Max. volute pressure Max. draft tube pressure Max. speed rise Upstream surge tank Downstream surge tank Max. Min. Max. Min. Min. WHR 690.80 121.71 −0.81 740.20 722.65 179.08 153.11 Min. RSRR 761.40 123.89 −0.01 740.05 722.26 178.74 153.33

The simulation results of transition process on three‐stage delayed GVCS of Head 4 are shown in, Figure 9.

In Figure 9, the comparison of three-stage delay GVCS under head 4 shows that in the process of closure of guide vanes under Min. RSRR scheme, the unit speed does not enter the threshold of “S” region, so it does not need a long time delay closure to meet the constraints. In Min. WHP scheme, if the unit speed reaches the threshold of “S” region, the guide vane of the unit will be closed for 3–7 seconds, which can rapidly reduce the rise of WHP.

From above results, it can be seen that the GVCS during pump outage condition in high-head PSPS has a significant effect on reducing the WHP and RSRR.

#### 5. Conclusion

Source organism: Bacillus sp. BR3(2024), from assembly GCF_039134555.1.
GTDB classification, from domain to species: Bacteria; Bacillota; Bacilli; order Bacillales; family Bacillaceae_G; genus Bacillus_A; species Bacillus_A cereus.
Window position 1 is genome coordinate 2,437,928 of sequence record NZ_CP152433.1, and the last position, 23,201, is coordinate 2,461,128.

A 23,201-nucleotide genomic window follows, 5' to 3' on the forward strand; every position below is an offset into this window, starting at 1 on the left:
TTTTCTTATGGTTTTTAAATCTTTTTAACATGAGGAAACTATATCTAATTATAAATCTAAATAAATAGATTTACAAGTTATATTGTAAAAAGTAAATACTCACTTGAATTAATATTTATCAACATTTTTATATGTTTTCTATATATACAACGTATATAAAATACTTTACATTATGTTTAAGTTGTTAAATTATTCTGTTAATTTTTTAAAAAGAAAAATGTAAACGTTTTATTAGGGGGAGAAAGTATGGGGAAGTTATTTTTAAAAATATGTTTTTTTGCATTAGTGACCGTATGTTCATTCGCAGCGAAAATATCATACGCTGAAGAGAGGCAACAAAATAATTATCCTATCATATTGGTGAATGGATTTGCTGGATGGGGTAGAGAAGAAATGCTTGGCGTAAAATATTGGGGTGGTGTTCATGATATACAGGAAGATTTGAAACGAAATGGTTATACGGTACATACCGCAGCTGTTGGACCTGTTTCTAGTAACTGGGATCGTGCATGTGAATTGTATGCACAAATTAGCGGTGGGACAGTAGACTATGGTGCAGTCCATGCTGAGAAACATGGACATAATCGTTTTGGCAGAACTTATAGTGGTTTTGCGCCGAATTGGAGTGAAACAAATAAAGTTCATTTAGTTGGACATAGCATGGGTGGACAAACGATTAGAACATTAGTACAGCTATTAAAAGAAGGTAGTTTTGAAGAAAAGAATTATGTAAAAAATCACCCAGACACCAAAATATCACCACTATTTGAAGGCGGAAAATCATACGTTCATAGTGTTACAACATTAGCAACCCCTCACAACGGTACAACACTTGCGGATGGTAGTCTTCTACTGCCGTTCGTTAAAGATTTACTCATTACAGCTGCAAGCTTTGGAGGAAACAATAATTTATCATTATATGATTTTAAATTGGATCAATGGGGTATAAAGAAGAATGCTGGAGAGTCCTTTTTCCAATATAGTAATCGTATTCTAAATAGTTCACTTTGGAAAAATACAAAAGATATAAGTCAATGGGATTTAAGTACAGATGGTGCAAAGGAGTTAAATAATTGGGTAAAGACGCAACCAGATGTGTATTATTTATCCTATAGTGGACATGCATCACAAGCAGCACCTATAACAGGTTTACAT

In this paper, a multiobjective genetic algorithm is used to establish an intelligent algorithm optimization model of pump outage condition targeting the WHP and RSRR for calculating the transition process of different GVCSs under four typical water heads. Through example analysis, it is found that two-stage broken line and three-stage delayed GVCS after optimizing the parameters can limit the maximum WHP and RSRR of unit in high-head PSPS. It is obvious that the optimization model of GVCS based on multiobjective NSGA-II is feasible and efficient. Furthermore, the two-stage broken line GVCS has a significant advantage when the unit operates in the high-head range and can achieve the balance of WHP and RSRR. The three-stage delayed GVCS has an obvious effect on limiting the maximum WHP and RSRR of the unit, which is suitable for various water heads, and has large optimization space. However, in practical engineering applications, the three-stage delayed GVCS requires high standard of feedback signal and execution system. Further research and analysis are needed in the improvement of speed governor software and hardware. The research results of this paper can provide scientific guidance for the regulation of GVCS in the initial stage of the construction of PSPS and shorten the commissioning cycle significantly.